Maybe you find yourself in a situation where you do not have access to a 401(k) plan or you are already making the maximum contribution. In that case, go ahead and consider opening up an IRA. Participating in both plans is even better than choosing just one, and it can allow you to diversify your tax base as well. While traditional IRA contributions are tax deductible in the current year just like a 401(k), you could contribute to a Roth IRA with after-tax dollars. This would allow you to make tax-free withdrawals at retirement age. So, the general consensus is that you should contribute at least the amount of your employer’s match to your 401(k) first, and then consider opening an IRA next.

As a side note, some employers offer pension plans as well. These plans are typically funded completely by the employer and do not require any contributions from the employee. If you are lucky enough to have a pension, then you should participate in a 401(k) as well. While there is no clear winner between a pension vs a 401(k), you should take advantage of both plans if you have the chance. Pensions are also separate from any IRAs that you might consider opening as well.

How A 401(k) Works

Now we will dive into a little more detail on exactly how a 401(k) plan works. As previously stated, most 401(k)s are sponsored by your employer. In the case where you are both the employer and the employee, you are allowed to open a self-employed or solo 401(k). Your employer will decide exactly how the plan operates within the rules set forth by the IRS. For example, your plan may or may not allow loans. Your plan administrator will also determine which types of investments are available in your plan. Generally, you have access to stocks, mutual funds, bonds, and other publicly traded securities.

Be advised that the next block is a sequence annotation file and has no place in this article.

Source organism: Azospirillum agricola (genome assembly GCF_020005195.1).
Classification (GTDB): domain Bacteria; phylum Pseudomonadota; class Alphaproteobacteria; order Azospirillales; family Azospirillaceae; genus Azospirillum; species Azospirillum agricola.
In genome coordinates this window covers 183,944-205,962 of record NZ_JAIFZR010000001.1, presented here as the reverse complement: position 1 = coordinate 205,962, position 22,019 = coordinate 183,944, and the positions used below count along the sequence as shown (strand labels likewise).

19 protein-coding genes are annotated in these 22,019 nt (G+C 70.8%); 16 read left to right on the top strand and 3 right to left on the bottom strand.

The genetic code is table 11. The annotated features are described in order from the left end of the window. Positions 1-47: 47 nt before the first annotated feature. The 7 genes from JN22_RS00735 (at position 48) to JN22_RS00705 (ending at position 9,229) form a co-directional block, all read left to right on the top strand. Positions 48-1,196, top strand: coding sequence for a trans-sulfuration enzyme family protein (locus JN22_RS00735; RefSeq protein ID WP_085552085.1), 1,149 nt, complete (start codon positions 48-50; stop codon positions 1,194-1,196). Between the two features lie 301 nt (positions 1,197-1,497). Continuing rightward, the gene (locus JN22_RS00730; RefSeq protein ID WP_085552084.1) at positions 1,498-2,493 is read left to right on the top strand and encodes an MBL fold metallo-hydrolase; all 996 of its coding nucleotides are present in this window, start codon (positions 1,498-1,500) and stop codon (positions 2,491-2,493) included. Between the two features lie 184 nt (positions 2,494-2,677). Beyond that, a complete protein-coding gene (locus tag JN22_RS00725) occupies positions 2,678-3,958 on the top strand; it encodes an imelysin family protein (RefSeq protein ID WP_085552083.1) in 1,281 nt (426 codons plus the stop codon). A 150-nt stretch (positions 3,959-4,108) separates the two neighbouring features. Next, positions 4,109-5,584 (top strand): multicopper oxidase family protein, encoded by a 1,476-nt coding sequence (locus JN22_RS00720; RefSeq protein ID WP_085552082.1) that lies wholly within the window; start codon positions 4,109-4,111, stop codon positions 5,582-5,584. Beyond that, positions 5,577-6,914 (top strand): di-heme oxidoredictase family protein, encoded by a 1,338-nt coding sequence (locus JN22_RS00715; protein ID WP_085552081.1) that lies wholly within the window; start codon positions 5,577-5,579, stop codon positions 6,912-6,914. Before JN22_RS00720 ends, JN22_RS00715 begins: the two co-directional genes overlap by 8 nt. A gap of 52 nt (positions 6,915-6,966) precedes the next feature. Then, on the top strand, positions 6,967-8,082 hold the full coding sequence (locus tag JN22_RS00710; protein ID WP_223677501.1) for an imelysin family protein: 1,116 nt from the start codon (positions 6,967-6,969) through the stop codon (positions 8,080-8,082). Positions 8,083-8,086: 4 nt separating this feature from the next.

In some cases, you may be automatically enrolled in your employer’s 401(k) when you begin work. You make contributions to the plan on a pre-tax basis. This means that the money is automatically withheld from your paycheck and placed into the account. Your employer might also match the funds that you place into the account. There is usually a limit on the employer match, and that amount is typically anywhere from 2%-4% of your salary. Since you are using pre-tax dollars to fund the account, this means that your taxable income in the current year is lower. In 2021, you are allowed to contribute up to $19,500 into your 401(k).